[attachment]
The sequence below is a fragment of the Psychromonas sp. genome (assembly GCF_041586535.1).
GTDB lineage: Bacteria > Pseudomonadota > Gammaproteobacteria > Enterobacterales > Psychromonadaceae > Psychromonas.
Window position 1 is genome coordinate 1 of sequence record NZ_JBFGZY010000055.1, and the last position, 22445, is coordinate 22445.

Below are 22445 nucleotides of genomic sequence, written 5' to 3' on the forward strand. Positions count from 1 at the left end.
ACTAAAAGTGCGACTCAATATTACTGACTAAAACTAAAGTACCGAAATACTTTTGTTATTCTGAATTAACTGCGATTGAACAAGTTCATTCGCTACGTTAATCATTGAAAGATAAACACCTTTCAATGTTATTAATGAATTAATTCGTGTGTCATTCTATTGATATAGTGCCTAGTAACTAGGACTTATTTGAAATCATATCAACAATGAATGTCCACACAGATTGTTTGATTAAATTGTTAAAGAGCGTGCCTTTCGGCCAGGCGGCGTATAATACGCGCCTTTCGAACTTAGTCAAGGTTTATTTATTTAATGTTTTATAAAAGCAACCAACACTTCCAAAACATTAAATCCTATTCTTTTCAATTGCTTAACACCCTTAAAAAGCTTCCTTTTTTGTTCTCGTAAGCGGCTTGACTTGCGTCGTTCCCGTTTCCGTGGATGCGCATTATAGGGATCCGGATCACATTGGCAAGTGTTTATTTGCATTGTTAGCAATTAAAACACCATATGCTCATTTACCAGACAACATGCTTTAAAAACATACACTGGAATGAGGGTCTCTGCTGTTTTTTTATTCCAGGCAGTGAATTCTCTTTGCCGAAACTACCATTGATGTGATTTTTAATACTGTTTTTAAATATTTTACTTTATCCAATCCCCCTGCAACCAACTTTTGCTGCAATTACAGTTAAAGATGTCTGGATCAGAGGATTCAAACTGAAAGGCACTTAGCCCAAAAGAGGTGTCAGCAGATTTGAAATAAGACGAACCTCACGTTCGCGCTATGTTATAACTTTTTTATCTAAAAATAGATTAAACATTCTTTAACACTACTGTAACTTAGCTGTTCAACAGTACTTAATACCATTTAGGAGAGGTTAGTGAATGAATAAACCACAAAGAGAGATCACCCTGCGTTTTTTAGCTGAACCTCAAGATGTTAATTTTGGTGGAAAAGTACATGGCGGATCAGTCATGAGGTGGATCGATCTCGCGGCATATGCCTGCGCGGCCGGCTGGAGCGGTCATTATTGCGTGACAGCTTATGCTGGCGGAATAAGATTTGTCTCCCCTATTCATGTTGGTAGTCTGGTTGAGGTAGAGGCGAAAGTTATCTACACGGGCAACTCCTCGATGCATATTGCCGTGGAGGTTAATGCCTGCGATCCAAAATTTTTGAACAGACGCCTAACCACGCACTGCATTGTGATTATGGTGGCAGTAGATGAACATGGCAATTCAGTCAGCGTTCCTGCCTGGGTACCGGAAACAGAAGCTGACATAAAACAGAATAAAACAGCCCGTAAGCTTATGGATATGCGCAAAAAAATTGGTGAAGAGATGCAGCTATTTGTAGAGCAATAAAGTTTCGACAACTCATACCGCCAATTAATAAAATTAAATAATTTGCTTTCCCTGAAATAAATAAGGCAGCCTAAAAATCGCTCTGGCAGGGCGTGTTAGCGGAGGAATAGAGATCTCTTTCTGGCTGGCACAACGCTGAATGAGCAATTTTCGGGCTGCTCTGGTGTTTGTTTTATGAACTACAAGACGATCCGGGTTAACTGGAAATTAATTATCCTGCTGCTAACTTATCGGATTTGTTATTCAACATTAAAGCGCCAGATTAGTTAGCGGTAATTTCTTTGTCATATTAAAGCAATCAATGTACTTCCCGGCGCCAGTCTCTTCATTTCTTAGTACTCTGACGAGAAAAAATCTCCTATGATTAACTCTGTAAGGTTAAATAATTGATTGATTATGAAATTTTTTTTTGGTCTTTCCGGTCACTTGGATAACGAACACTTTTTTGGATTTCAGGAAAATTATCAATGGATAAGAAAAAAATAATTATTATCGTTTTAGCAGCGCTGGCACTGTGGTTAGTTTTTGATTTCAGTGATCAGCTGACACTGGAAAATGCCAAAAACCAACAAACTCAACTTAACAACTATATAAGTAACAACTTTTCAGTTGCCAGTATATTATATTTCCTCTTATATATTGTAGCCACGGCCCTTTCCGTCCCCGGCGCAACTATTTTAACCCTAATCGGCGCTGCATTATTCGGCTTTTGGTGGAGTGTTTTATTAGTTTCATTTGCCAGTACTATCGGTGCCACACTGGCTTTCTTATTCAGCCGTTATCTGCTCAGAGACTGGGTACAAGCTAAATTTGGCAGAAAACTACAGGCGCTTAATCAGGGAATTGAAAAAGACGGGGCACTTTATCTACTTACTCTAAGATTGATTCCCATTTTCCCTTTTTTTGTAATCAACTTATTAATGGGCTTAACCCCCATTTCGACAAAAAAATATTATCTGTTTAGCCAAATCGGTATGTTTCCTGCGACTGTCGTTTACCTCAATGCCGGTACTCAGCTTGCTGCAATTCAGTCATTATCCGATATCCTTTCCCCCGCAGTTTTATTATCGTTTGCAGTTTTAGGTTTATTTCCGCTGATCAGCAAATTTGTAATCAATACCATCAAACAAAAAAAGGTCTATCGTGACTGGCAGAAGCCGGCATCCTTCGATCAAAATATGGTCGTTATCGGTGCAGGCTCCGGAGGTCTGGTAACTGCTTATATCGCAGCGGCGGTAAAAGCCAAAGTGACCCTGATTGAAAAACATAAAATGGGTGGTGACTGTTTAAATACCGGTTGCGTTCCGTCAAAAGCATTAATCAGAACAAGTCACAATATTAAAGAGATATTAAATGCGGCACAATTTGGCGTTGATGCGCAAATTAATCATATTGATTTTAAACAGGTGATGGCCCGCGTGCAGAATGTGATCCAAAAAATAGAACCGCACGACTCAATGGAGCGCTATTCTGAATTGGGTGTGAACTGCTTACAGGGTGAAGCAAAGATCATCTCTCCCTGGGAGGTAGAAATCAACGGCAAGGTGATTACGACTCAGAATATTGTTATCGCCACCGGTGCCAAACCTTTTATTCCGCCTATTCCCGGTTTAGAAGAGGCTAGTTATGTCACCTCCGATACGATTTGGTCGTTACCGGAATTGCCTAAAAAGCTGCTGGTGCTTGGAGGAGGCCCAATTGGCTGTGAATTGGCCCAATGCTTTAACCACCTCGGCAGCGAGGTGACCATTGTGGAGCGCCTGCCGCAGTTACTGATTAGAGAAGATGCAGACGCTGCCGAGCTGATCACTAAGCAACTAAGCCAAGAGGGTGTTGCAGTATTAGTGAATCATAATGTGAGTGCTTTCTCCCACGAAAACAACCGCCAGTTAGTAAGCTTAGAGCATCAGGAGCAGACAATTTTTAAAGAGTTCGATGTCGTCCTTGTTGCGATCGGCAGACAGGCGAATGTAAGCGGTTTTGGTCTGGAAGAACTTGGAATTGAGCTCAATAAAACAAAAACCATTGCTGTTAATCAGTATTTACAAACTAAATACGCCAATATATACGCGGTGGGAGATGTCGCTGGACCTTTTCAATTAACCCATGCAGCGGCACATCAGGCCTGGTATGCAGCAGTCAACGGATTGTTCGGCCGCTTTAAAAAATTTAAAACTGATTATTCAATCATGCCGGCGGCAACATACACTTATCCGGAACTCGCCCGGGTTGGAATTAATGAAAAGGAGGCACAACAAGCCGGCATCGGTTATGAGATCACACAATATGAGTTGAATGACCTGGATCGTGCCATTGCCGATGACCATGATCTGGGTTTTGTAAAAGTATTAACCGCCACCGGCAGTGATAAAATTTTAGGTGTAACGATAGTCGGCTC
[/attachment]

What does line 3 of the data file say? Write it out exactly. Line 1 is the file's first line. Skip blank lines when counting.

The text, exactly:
Window position 1 is genome coordinate 1 of sequence record NZ_JBFGZY010000055.1, and the last position, 22445, is coordinate 22445.